Federal Chancellor Karl Nehammer of Austria keeps his government alive EPA-EFE/MICHAEL BUHOLZER /


Austrian coalition government survives EU nature law crisis

The country's climate minister, Leonore Gewessler, voted in favour of the new green rules in Brussels despite Austria's government ordering her to abstain.


Austria’s coalition government has survived a crisis surrounding its vote in favour of the EU’s Nature Restoration Law (NRL).

It comes after the country’s climate minister, Leonore Gewessler, voted in favour of the new rules in Brussels despite Austria’s government wanting her to abstain.

On the evening of June 17, Austrian Chancellor Karl Nehammer said that the coalition of Christian Democrats and Greens would continue.

He insisted that although the situation was a “serious breach of trust”, after internal discussions he had decided to keep the government afloat because he did not want to plunge the country into unnecessary “chaos”.

“This is not what citizens can expect from politicians,” he said at a press conference.

“The path to [Austrian] election day on September 29 should be orderly,

“We will fight this breach of law and trust; it is no small matter. If ministers make their own interpretations of the constitution in the future, it will lead to chaos. I am responsible for stability in our country.”

Nehammer has launched a number of legal proceedings following the controversial vote.

The first aims to annul the NRL vote in the Council of Ministers via the European Court of Justice (ECJ), while another is targeted at Gewessler herself for her alleged “abuse of office”.

Asked by Brussels Signal about potential legal consequences, the chief spokesperson for the Permanent Representation of Austria to the EU said that, regardless of the content of the Nature Restoration Law, “every member of the government has been given the mandate by the Federal President to observe the law and the Federal Constitution to the letter, and everyone must adhere to that”.

“Next to the Court of Constitutional Matters, the Constitutional Service is the most renowned when it comes to clarifying questions in this regard. 

“Minister Gewessler has repeatedly ignored the legal assessments there. And also… she was acting against a binding decision by the conference of the heads of provincial governments,” the spokesman added.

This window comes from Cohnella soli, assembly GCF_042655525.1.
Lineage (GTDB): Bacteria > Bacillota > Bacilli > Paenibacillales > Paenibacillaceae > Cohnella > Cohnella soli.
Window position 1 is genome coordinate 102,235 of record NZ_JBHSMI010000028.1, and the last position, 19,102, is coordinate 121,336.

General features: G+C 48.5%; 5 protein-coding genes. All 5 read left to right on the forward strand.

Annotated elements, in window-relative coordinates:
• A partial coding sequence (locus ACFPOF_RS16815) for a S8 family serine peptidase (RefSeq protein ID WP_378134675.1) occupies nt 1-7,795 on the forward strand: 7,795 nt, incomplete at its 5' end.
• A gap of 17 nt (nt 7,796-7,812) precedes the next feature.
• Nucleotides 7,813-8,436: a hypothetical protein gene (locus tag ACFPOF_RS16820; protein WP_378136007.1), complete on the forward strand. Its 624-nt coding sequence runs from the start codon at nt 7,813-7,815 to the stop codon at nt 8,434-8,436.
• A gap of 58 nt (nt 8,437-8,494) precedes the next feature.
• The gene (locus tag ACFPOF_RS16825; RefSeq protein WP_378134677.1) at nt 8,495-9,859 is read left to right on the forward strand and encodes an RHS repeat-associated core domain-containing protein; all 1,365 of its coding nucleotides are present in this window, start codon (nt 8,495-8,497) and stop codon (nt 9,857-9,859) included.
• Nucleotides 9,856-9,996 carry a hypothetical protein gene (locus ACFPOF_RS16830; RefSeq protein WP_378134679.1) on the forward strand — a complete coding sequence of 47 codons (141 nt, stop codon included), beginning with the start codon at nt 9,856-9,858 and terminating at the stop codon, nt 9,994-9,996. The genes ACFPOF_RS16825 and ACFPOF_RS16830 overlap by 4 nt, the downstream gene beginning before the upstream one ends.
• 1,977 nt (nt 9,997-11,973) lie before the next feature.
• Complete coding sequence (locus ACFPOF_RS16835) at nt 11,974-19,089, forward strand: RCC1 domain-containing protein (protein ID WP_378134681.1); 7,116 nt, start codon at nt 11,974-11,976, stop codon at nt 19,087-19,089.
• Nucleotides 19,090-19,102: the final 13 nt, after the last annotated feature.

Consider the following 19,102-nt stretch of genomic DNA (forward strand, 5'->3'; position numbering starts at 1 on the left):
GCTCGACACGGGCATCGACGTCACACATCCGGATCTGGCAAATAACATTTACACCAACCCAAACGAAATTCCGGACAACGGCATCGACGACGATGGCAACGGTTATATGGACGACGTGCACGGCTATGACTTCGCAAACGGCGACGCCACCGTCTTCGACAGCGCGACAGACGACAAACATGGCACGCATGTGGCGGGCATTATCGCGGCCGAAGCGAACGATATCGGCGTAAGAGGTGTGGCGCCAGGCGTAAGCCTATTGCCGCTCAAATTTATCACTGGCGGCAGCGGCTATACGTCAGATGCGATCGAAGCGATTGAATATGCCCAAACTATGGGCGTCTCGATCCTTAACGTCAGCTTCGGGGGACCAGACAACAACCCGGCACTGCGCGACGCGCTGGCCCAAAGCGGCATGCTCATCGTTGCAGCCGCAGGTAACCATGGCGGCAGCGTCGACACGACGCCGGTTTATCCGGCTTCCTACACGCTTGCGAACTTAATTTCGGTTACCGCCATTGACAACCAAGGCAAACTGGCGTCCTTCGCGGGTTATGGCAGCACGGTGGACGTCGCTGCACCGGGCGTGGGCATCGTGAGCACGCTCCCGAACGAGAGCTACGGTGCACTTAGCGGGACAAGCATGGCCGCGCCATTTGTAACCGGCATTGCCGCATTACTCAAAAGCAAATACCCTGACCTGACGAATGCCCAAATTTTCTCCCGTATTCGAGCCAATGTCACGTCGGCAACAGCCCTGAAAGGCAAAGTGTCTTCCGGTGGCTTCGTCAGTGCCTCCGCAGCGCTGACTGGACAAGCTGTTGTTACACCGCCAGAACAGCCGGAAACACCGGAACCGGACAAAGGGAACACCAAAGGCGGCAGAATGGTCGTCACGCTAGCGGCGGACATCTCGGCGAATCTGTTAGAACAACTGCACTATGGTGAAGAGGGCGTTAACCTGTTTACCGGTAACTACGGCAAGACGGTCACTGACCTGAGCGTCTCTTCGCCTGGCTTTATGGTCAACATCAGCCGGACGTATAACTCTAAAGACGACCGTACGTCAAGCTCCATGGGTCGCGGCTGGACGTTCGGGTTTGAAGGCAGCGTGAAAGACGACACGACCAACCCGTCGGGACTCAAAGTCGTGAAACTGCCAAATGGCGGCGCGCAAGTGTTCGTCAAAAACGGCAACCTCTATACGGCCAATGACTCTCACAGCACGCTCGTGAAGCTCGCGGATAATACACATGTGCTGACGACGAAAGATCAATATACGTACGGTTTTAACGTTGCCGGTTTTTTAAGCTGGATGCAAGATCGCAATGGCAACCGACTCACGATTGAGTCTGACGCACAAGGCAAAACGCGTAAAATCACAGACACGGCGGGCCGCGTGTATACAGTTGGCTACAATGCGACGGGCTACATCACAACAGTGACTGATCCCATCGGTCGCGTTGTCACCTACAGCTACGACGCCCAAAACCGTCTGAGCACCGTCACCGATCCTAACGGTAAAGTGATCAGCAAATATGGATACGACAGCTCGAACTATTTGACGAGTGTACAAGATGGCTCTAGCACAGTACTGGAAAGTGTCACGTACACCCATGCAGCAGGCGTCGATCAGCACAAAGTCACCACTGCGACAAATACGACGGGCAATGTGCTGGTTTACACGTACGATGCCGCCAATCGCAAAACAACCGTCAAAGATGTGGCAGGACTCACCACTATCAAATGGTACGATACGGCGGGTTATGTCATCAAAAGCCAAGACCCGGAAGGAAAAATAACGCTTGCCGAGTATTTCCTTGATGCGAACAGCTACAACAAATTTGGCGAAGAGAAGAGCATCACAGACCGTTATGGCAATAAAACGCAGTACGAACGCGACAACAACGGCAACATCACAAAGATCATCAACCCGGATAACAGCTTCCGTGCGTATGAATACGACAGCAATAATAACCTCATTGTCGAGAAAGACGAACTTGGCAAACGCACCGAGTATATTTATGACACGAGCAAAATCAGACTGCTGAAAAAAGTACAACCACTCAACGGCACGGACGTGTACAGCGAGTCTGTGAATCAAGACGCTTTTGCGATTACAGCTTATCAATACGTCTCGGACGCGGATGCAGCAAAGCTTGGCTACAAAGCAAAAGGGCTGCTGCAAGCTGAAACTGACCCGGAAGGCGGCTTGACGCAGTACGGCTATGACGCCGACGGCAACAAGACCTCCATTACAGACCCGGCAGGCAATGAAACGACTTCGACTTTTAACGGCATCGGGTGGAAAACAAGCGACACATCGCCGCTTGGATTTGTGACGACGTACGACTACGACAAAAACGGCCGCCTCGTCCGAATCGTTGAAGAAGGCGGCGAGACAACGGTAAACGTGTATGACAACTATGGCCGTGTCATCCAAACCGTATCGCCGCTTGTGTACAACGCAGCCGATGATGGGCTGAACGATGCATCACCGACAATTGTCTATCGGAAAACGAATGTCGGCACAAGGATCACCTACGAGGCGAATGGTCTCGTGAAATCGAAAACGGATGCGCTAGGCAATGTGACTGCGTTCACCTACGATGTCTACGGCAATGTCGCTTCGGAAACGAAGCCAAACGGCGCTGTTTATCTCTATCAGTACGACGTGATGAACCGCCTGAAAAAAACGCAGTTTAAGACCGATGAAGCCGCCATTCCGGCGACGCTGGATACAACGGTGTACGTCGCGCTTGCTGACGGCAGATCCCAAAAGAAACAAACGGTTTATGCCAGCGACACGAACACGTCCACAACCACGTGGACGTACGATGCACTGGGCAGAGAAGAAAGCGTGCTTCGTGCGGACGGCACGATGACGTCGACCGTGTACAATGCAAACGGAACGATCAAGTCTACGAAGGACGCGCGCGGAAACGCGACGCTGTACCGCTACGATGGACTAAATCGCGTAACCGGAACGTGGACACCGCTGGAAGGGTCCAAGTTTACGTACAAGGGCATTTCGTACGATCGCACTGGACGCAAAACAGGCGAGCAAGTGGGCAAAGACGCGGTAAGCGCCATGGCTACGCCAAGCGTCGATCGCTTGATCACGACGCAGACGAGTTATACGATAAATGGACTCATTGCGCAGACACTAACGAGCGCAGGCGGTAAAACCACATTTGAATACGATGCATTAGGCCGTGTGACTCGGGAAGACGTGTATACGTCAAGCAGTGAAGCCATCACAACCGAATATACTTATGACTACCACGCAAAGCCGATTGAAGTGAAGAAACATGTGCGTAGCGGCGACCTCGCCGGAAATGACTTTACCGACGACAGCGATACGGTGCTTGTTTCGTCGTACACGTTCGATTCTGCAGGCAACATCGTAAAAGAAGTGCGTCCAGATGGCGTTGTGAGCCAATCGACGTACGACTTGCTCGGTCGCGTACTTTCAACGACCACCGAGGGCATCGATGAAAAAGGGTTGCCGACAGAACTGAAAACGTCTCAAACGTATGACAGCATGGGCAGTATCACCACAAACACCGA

“Just because an objective is supposedly good and right, the path to achieve it must not be an illegal one. Ideology should never be above the law.

“The next step is to file an action for annulment.” 

On June 17, Greens leader and Vice-Chancellor Werner Kogler and Gewessler had claimed in a letter to Brussels that they had the law on their side and that the Chancellor did not have any right to issue instructions on how to vote.

Spokespeople for the Council of Ministers, the European Commission and the Belgian Presidency of the Council of the EU meanwhile have described the controversy as an “internal issue of Austria”.

Shortly after Nehammer’s press address, Kogler held one also at which he insisted that the coalition had had its share of tough moments but had always managed to ride them out.

He described the climate minister’s vote decision as a “victory for nature”.

Austria has known similar crises in the past when coalitions fell apart and spending decisions were made with alternative majorities. The combined results of two such occurrences — in 2008 and 2019 — caused spikes in spending, still weighing down the budget this year by €4.1 billion.

The government may also want to play a role in the ongoing top-job carousel in Brussels, as Member State leaders still have to decide on future European Commissioners and other major positions in the EU.

With the hard-right Freedom Party of Austria (FPÖ) leading in the domestic polls, the current majority, of which both Christian Democrats and Greens lost out in the European Parliament elections, might be inclined to step into the fray as soon as possible.